Bankruptcy Doesn’t Shield Employers from WARN Act Layoff Notice Requirements—Unless an Exception Applies
January 18, 2023
Originally published on November 16, 2022 and updated on January 18, 2023.
Layoffs often accompany corporate bankruptcy, and employers should be aware of the legal obligations that impact mass layoffs and plant closures. Most notably, the federal WARN Act requires employers to notify the workforce of a mass layoff, a temporary shutdown, or a closure of all or part of a business.
Employers that fail to provide adequate notice could be on the hook for damages of back pay and benefits-related compensation per employee for each day the company violated the WARN Act (up to 60 days).
Employers may still be liable for damages and penalties even if the layoffs or plant closure is in the context of bankruptcy unless an exception applies. Among those exceptions for which bankruptcy-related layoffs may not be subject to WARN Act notice requirements are:
- Faltering company: The Department of Labor has said that the WARN Act’s requirements don’t apply if, before a mass layoff or plant closure, the company was actively seeking capital and, in good faith, reasonably believed that providing advance notice would prevent the business from obtaining such capital and the new capital would allow the company to avoid or postpone a shutdown for a reasonable period.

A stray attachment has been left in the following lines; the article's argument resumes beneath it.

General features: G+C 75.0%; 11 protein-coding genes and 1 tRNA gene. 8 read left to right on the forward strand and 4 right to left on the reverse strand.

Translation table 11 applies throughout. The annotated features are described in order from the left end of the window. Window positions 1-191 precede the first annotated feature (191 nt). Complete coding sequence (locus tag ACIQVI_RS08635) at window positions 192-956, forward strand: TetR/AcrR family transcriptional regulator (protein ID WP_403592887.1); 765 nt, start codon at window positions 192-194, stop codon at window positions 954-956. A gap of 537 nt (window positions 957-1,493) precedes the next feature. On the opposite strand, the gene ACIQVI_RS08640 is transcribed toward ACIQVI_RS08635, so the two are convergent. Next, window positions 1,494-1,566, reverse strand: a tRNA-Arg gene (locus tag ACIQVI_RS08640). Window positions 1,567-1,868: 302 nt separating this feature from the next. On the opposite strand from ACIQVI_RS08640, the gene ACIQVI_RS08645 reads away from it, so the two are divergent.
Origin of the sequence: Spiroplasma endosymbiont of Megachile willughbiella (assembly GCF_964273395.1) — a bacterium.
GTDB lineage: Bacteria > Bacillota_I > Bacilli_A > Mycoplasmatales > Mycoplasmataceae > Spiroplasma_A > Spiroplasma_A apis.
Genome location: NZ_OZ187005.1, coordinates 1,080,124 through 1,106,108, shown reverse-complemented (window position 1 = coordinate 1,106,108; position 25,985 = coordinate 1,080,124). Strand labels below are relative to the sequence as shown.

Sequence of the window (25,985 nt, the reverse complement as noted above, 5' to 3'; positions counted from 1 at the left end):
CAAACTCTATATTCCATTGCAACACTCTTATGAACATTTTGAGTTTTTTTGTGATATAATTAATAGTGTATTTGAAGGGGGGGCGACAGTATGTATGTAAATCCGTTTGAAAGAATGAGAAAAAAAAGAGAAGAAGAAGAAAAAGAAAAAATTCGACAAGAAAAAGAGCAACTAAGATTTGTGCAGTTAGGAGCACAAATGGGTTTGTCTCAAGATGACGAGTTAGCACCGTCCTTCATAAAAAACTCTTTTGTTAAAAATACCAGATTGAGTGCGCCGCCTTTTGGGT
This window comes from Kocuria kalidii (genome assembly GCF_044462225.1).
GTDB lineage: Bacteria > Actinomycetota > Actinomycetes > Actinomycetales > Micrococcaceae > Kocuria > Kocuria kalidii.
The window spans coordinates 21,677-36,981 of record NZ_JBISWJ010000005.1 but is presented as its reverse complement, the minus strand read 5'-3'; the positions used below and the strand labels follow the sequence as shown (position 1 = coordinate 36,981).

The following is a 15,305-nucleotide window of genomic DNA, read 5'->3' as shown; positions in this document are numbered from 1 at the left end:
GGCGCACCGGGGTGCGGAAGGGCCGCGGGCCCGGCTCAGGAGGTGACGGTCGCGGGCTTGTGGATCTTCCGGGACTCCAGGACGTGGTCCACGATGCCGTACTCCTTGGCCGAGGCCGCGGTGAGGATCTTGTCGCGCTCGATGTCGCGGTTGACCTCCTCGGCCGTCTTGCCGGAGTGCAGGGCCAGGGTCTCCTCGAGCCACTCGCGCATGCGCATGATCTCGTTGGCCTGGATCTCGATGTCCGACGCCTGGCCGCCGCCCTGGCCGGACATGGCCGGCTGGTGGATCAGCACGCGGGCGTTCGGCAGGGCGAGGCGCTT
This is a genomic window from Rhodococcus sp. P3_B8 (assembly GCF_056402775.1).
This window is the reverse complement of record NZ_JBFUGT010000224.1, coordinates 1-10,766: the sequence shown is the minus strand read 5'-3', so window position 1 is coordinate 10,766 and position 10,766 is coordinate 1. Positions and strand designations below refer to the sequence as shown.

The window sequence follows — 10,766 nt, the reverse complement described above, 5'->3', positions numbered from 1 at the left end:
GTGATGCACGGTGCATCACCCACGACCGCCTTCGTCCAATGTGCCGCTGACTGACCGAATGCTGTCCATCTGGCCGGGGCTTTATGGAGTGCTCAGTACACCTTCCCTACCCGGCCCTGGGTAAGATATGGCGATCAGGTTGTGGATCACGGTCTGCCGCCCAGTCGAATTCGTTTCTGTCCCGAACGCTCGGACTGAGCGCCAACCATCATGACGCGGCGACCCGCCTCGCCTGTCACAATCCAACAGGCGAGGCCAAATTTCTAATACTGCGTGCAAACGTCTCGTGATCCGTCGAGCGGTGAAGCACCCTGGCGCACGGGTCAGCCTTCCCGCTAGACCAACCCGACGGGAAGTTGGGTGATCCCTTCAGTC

- Unforeseeable business circumstances: If the mass layoff or plant closure is caused by business circumstances that were not reasonably foreseeable at the time the 60-day notice would have been required. This exception has been applied to mass layoffs due to the Covid pandemic. See In re Art Van Furniture, LLC, 638 B.R. 523 (Bankr. D. Del. 2022).
- Liquidating fiduciary exception: WARN Act notice requirements generally do not apply to a bankruptcy trustee whose sole function is to wind down the business. Unlike when the employer is operating the business as a debtor-in-possession, trustees liquidating the business are not subject to the notice requirements. If, however, the trustee continues to operate the business for the benefit of creditors, the trustee would be subject to the WARN Act obligations.
Whether or not a liquidating fiduciary is deemed an “employer” under the WARN Act depends on the circumstances and specific activities of the business, not solely whether the company maintains some employees. Courts have determined that the more closely the business activities of the debtor business resemble its pre-bankruptcy operations, the more likely it is that the entity is deemed an “employer.” If the activities resemble those of a liquidation or business wind-down, the entity is likely not subject to WARN Act notice requirements. Official Comm. of Unsecured Creditors of United Healthcare Sys., Inc. v. United Healthcare Sys., Inc. (In re United Healthcare Sys., Inc.), 200 F.3d 170 (3d Cir. 1999)
The attorneys in LP’s Financial Services & Restructuring Group and Employment & Executive Compensation Group have significant experience advising clients in connection with layoffs and bankruptcy. If you have any questions, please don’t hesitate to reach out.